Out-of-Funds Chinese Property Developer Oceanwide Tries to Shed its Mega-Money-Pits in San Francisco, Los Angeles, and Manhattan at a Loss, But it’s Hard

At first, capital controls cut off funding. Now the coronavirus gets in the way of the money-losing sale it could finally line up.

By Wolf Richter for WOLF STREET.

The twisted saga of Chinese money in US commercial real estate takes on another twist; this time the coronavirus is blamed.

Back in October, after months of rumors about funding problems, property developer Oceanwide, a division of Chinese conglomerate Oceanwide Holdings Co. Ltd., admitted that it had halted construction indefinitely on a 54-story 605-foot tower in San Francisco’s Transbay district. This is the shorter of two towers in the same project. Two years behind schedule and way over budget, it may no longer be commercially viable.

At the time, the company said that construction of the other tower, at 910-feet the second tallest in San Francisco, would continue. The project – the largest currently under construction in the City, with 1 million square feet in office space, a 169-room Waldorf Astoria, and 265 condos – was already two years behind schedule. At the time, Oceanwide said it was looking for an investor.

Then on January 23 this year, Oceanwide disclosed in a regulatory filing with the Shenzhen stock exchange, reported by the San Francisco Chronicle, that it had made a deal to sell the unfinished project to SPF Capital International, an affiliate of Beijing-based SPF Group, for $1 billion. But the sale came at a price: Oceanwide disclosed in the filing, according to The Real Deal, that it would take a loss of $276 million on the $1 billion sale.

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San Francisco’s Oceanwide Center was the second mega-project by Oceanwide in California where, after Oceanwide ran out of money, construction was halted.

The first one was Oceanwide Plaza in Los Angeles, an even larger three-tower project of with over 500 condos, a 184-room luxury Park Hyatt, and another desperately needed 166,000 square-foot, you guessed it, brick-and-mortar mall. In January last year, Oceanwide abruptly halted construction. The unfinished and way-behind-schedule project, which is mired in scandals and tangled up in an FBI corruption investigation, is now apparently for sale.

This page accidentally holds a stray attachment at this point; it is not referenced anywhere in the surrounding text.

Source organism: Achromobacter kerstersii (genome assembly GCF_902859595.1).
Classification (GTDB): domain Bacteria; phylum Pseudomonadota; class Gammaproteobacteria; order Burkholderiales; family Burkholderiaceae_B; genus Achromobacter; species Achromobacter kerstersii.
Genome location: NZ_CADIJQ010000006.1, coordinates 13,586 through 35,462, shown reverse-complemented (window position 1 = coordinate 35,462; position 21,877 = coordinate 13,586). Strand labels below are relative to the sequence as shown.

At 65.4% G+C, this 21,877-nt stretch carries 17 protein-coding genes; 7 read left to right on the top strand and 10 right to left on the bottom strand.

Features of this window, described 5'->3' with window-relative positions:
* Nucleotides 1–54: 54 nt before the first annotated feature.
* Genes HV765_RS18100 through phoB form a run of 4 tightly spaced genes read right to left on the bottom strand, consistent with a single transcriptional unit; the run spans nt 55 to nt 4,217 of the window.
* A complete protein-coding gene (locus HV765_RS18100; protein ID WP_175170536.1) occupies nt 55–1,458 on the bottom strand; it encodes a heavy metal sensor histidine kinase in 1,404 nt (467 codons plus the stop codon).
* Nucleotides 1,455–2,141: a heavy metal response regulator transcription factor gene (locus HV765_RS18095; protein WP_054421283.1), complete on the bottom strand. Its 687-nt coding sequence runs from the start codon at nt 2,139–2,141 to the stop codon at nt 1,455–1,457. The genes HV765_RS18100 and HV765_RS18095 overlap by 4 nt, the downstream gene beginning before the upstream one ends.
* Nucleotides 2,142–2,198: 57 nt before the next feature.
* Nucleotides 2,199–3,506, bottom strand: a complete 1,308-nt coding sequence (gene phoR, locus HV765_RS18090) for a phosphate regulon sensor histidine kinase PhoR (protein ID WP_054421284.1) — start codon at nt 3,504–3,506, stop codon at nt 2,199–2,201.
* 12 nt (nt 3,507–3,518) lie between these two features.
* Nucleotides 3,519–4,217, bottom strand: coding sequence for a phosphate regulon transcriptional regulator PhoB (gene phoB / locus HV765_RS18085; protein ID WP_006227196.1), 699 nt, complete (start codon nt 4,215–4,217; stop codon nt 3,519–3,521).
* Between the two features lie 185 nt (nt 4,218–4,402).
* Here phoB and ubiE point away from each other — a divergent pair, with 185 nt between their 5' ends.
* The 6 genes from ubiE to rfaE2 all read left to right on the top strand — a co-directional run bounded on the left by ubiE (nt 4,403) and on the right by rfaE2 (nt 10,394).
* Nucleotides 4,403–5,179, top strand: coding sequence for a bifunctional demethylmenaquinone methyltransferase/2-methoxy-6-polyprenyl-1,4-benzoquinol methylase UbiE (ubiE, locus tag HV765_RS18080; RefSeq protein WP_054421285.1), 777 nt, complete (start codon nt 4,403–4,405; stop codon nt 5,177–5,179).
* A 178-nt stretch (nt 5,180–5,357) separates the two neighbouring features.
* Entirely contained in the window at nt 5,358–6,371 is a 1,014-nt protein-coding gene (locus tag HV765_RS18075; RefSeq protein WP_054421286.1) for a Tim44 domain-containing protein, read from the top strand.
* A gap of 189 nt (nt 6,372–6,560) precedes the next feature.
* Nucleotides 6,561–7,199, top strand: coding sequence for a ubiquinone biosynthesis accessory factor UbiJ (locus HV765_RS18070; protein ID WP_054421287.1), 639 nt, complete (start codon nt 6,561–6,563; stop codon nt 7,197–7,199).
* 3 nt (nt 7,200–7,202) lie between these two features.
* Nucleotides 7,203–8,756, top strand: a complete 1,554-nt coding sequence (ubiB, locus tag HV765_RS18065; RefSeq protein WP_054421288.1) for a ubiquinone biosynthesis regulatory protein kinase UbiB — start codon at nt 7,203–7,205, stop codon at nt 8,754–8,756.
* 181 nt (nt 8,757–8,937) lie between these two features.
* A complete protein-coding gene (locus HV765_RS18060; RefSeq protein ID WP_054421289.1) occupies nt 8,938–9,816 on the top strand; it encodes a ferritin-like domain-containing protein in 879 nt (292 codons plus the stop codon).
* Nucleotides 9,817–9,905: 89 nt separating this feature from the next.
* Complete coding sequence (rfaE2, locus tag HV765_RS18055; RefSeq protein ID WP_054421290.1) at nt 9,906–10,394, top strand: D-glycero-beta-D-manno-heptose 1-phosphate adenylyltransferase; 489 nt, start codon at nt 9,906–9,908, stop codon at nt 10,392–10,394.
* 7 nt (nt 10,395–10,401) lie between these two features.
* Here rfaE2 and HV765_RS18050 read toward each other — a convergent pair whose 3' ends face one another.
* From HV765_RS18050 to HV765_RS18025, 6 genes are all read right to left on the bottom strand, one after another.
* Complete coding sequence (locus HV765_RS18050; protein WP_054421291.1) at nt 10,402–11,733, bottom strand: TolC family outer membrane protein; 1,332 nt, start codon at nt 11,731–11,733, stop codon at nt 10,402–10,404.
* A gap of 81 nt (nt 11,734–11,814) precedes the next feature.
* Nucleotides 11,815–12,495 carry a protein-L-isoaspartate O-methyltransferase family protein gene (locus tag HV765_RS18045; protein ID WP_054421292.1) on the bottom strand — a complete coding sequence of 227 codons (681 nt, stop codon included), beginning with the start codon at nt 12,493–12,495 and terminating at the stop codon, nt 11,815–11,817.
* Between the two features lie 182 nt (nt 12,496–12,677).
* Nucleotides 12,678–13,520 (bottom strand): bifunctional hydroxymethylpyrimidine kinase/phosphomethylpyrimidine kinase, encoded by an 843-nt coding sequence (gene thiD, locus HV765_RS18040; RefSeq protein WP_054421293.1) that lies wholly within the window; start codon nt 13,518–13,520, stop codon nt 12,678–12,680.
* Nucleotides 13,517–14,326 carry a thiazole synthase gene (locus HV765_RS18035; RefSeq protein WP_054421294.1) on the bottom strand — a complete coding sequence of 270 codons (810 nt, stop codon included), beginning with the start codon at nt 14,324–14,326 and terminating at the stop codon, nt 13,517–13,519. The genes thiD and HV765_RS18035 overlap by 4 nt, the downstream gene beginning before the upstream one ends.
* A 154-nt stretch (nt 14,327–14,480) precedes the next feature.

Oceanwide also has a project in lower Manhattan, at 80 South Street, a planned condo tower as high as 1,436 feet. Work hasn’t even started yet. Oceanwide acquired the site from the Howard Hughes Corp. in 2016 during the heyday of Chinese money in US commercial real estate, for $390 million. Last June, Oceanwide put it up for sale, with pricing talk at around $300 million. If it can get this price, it would mean another big loss. But no sale has been announced yet.

And Oceanwide’s current major project in China is in the Central Business District of Wuhan….

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Alas, the $1 billion sale of Oceanwide’s San Francisco project, on which Oceanwide would lose $276 million, has now run into trouble – and this time, the coronavirus got blamed.

Oceanwide disclosed in a filing with the Shenzhen Stock Exchange, reported by The Real Deal, that it and the buyer, SPF Capital, have agreed to delay the deal by about a month due to issues related to the coronavirus lockdowns in China. The deadline for due diligence would be pushed from February 19 to March 25, and the delivery deadline would be pushed from March 5 to March 31.

Oceanwide just can’t catch a break. At first, China’s capital controls and crackdown on fund-flows to foreign real estate projects made funding of its US projects impossible. And these projects ran out of money. But selling these unfinished far-behind-schedule and over-budget projects – San Francisco’s Oceanwide Center may require another $1 billion – is tough. And now the coronavirus is not only getting in the way of its Wuhan project, but also tangling up the sale of its San Francisco project.

The real fear in San Francisco and in Los Angeles has been for a while now that these mega-money-pits will remain unfinished lifeless construction eyesores in prime spots in the center for years to come.